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London stocks fall on new COVID-19 restrictions and sterling slips ahead of Brexit deadline



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LONDON MARKETS

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U.K. stocks fell on Friday, underperforming their European counterparts, as investors weighed up new COVID-19 restrictions, while sterling fell ahead of the fast-approaching deadline for a Brexit trade deal.

Questions over the efficacy data of AstraZeneca’s vaccine candidate also weighed on sentiment as CEO Pascal Soriot said an additional study was needed. In more positive news, the vaccine has been referred to the U.K. regulator for approval, which Soriot said was unlikely to be held up by any additional international study.

The FTSE 100 was 0.3% lower in afternoon trading, while the more domestically-exposed FTSE 250 slid 0.8%. It comes after the U.K. government announced that most regions would return to tougher restrictions once the national lockdown is lifted next week and a three-tier system resumes. The majority of England will be under tighter measures than before the country went into lockdown on Nov. 5. 

Video: Path to Recovery Still Uncertain says U.K. Economic Secretary to Treasury (Bloomberg)

Path to Recovery Still Uncertain says U.K. Economic Secretary to Treasury

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“One would have thought the lifting of the month-long lockdown would have given a boost to investor sentiment, yet we are rounding off a week where markets ground to a halt. The FTSE 250 was always going to be more sensitive to developments with business and society restrictions as it has a greater amount of U.K.-focused companies,” AJ Bell investment director Russ Mould said.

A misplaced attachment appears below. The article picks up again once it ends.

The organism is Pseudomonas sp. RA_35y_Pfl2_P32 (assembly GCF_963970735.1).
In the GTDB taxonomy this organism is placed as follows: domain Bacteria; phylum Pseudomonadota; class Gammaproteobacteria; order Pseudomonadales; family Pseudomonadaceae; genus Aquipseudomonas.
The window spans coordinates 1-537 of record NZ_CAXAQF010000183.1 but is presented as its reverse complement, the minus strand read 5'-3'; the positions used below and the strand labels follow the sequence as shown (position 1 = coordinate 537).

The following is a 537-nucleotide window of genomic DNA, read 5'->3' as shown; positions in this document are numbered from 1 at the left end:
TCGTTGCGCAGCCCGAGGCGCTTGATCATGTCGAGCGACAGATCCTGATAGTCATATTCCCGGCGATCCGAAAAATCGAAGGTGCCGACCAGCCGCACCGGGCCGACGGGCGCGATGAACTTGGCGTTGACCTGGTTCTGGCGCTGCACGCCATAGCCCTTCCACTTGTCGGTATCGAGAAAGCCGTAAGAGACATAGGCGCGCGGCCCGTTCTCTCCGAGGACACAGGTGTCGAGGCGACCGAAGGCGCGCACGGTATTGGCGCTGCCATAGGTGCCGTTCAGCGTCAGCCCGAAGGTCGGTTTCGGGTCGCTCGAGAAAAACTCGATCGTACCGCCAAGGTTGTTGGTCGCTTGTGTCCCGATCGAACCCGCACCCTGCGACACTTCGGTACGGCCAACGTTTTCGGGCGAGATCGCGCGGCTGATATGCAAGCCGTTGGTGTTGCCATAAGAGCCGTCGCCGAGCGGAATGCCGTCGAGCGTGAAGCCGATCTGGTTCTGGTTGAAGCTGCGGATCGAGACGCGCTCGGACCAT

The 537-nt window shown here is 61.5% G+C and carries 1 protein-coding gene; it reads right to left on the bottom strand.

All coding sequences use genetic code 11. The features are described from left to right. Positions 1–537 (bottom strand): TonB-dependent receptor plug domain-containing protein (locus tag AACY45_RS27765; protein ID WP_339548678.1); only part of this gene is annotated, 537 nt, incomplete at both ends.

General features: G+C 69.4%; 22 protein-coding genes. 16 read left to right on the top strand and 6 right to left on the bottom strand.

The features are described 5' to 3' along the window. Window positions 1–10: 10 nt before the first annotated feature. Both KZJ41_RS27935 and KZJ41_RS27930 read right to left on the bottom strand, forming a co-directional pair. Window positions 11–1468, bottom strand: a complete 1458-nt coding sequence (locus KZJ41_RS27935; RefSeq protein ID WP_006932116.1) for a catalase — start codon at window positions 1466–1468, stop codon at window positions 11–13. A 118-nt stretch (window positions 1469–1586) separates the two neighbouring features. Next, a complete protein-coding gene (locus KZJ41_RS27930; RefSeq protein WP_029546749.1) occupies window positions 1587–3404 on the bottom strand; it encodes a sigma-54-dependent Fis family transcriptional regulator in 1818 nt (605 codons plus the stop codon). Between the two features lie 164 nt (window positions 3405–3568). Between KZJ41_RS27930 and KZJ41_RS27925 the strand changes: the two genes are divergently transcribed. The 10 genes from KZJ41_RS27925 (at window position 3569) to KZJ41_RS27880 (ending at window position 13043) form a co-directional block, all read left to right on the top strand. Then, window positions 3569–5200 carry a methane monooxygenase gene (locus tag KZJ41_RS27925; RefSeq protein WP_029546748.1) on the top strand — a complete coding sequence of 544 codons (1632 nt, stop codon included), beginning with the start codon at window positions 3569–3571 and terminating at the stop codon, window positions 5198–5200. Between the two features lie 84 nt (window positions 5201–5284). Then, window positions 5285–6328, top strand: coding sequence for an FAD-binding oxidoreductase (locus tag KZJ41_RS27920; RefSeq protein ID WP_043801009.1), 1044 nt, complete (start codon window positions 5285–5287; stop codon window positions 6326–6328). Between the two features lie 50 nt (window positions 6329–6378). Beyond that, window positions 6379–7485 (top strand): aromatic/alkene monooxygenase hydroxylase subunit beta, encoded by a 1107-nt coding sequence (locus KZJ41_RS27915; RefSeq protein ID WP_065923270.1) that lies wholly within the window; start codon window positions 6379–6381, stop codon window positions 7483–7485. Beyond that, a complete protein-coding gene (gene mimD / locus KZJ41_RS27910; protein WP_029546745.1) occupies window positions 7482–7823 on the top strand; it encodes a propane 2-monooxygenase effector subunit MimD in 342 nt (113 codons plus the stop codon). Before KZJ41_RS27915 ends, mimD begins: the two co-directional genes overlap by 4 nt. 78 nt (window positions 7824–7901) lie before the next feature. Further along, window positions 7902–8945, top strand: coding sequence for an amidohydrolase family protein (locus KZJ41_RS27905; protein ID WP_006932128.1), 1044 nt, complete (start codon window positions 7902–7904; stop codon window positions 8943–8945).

AstraZeneca shares slipped more than 0.9% as questions were raised over the recent efficacy data of its experimental vaccine, being developed with the University of Oxford. The British drugmaker said earlier this week the vaccine was around 90% effective when volunteers were given a half-dose shot followed by a full dose a month later, but 62% effective when two full doses were given. After the company admitted an error led to the different amounts given to volunteers, CEO Pascal Soriot said an additional study was needed, in an interview with Bloomberg.

The British pound fell 0.2% against the dollar and 0.4% against the euro as uncertainty over a potential post-Brexit trade deal concerned investors. Sterling has climbed from $1.2917 to $1.3352 this month on optimism a deal will be reached.

The EU’s chief negotiator Michel Barnier said he was traveling to London later on Friday to continue the talks, but that the “same significant divergences persist.” The U.K. left the EU on Jan. 31 but the two sides must reach a deal over their future trading relationship before the transition period ends on Dec. 31.

British pub chain JD Wetherspoon slipped as the company confirmed 366 of its pubs would have to close under the new U.K. measures, while a further 435 would be open but only able to serve alcohol with a meal.

Indivior stock plunged 31% after the British drug developer said its former parent Reckitt Benckiser had filed a £1 billion claim against it at the Commercial Court in London. Indivior said the claim related to their demerger agreement. It said it will assess with its advisers the background and merits to the case and provide an update in due course.

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